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The Manti Utah Temple's Priceless Murals Are Preserved

Sacred and historic works of art are restored to their original luster

After a two-and-a-half-year renovation, the distinctively beautiful Manti Utah Temple is now rededicated as a house of the Lord. Originally dedicated in 1888, it is one of the oldest pioneer-era temples in The Church of Jesus Christ of Latter-day Saints.

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An integral part of the renovation focused on the restoration of priceless works of art that have become synonymous with this sacred structure.

“We needed to care for the murals,” said Emiline Twitchell, Church History Department conservator over the project for the Church of Jesus Christ. “To extend the lifespan of these murals means we preserve a symbolic entry point into new understandings of our temple worship, theology and relationship with the divine.”

The historical significance of these murals (including the oldest mural in an existing temple of the Church) is not lost on the conservators tasked with bringing back each mural’s brilliance after decades of repairs and overpainting.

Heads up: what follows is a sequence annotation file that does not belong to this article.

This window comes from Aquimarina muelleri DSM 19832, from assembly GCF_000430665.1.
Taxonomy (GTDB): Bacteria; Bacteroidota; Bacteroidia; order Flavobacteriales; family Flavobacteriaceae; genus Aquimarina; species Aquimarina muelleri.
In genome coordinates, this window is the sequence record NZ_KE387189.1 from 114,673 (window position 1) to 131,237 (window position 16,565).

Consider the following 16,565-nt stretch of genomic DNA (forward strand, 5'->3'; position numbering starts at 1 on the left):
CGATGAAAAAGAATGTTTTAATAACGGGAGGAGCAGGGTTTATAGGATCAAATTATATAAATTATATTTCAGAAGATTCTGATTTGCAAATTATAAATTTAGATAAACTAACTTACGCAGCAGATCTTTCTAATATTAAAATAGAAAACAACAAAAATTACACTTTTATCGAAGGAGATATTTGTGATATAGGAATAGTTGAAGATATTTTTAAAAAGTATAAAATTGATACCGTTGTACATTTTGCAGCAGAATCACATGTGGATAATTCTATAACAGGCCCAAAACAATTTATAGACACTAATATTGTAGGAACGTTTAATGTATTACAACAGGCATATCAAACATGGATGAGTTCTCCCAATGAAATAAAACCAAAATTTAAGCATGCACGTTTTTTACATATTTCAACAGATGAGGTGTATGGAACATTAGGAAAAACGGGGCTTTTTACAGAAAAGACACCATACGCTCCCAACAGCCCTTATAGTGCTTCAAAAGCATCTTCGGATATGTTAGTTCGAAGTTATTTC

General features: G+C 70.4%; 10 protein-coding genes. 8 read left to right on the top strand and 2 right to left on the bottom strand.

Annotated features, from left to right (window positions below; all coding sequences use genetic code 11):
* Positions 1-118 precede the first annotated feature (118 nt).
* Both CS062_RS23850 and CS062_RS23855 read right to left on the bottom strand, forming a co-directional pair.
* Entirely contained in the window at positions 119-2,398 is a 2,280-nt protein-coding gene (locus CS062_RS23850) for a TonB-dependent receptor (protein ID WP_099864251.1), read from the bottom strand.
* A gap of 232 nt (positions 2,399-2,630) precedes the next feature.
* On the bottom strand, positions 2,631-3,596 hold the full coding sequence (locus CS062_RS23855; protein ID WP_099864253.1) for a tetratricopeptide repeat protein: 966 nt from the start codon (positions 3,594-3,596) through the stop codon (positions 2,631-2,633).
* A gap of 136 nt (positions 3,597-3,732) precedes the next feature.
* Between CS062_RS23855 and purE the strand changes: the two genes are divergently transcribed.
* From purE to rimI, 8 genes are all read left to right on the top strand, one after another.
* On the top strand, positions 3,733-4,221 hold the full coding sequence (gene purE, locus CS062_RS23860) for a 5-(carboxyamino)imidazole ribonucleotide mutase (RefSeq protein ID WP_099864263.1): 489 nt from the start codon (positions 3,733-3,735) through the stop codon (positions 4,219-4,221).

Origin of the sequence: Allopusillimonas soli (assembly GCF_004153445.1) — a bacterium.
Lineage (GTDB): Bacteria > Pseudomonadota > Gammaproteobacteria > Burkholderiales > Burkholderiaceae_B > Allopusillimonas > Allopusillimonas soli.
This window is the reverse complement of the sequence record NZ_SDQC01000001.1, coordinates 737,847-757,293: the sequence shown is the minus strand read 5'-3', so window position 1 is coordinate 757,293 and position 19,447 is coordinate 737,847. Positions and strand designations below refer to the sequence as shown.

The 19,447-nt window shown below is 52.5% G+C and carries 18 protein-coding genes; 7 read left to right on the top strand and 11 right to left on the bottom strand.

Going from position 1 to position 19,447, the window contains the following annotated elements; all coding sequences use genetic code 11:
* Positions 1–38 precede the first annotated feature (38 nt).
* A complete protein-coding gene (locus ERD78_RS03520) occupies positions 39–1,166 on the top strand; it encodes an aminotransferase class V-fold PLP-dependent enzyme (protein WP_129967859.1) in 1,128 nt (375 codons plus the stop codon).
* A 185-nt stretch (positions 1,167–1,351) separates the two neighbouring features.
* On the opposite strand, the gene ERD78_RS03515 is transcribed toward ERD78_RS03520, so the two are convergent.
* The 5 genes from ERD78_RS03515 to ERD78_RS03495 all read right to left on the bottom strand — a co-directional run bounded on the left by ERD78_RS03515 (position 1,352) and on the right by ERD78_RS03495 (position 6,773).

The Purpose

Each mural, completed by renowned artists of the time, represents a different historical setting. One illustrates the earth’s creation, conceived by C.C.A. Christensen. Another is symbolic of the Garden of Eden, painted by Joseph Everett and Robert Shepherd. The third depicts the fallen world, created by Minerva Teichert. Combined, they evoke sacred reminders of spiritual progression.

The artwork adorns three instruction rooms in the Manti Utah Temple, where Latter-day Saints make consecrated agreements with God and receive a deeper understanding of His plan of salvation and the Atonement of Jesus Christ. Worshippers also learn and gain a greater appreciation for His sacrifice that allows us to return to the presence of our heavenly parents as united families for eternity.

That deep spiritual significance is why the Church of Jesus Christ goes to meticulous lengths to preserve such important works of art. And it’s why an elite team of conservators was commissioned to restore them.

Finding the Truth

“It's a privilege to work here,” said Elizabeth Kendall, owner and co-director of PARMA Conservation (Preservation and Recovery of Masterpieces of Art). “We’ve uncovered something that's been covered for decades and decades.”

Working like forensic detectives, Kendall and her team apply experience, chemistry and a delicate touch to uncover years of overpainting and misapplication of harsh finishes. At the foundation of their painstaking work is a strict adherence to the ethic of “finding the truth.”